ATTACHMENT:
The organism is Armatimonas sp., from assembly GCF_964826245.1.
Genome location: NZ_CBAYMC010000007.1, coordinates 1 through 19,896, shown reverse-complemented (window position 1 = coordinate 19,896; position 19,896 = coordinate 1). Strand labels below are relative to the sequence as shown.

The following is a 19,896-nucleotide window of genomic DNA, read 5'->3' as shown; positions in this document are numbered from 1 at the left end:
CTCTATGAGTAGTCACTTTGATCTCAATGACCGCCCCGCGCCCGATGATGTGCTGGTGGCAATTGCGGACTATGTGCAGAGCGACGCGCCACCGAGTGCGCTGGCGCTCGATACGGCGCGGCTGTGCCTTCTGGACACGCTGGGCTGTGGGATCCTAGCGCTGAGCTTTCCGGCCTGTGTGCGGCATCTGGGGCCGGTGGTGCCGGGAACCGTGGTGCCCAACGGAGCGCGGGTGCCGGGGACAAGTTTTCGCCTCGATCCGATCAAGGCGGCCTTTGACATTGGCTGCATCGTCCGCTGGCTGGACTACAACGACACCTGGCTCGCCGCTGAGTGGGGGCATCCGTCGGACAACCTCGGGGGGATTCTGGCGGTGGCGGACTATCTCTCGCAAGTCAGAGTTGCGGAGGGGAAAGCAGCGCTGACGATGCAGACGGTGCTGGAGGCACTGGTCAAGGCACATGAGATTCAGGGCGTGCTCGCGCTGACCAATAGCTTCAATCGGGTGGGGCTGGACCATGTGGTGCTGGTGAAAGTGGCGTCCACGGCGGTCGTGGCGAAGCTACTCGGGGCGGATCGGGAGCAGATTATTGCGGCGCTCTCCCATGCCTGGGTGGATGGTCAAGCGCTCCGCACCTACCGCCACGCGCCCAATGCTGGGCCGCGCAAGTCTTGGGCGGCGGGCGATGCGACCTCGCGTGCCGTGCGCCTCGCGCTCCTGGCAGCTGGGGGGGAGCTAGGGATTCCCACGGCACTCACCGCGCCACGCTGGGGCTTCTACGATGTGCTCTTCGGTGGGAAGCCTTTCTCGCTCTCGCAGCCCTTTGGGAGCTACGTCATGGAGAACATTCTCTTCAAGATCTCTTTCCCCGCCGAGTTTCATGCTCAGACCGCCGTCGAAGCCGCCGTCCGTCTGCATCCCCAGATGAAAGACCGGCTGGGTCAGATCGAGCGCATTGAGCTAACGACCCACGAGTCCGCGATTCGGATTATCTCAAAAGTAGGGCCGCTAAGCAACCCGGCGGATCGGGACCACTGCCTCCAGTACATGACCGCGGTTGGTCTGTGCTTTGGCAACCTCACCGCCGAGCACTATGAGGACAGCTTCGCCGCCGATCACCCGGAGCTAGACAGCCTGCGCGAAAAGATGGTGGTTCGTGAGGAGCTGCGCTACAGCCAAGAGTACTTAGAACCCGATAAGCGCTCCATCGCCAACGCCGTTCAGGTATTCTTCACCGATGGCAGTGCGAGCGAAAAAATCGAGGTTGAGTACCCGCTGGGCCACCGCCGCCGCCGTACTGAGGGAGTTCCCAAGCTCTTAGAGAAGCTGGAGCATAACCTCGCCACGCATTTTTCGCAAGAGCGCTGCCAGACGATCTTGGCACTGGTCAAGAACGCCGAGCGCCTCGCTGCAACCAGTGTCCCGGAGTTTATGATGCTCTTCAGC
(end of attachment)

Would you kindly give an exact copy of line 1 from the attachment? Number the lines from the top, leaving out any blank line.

The organism is Armatimonas sp., from assembly GCF_964826245.1.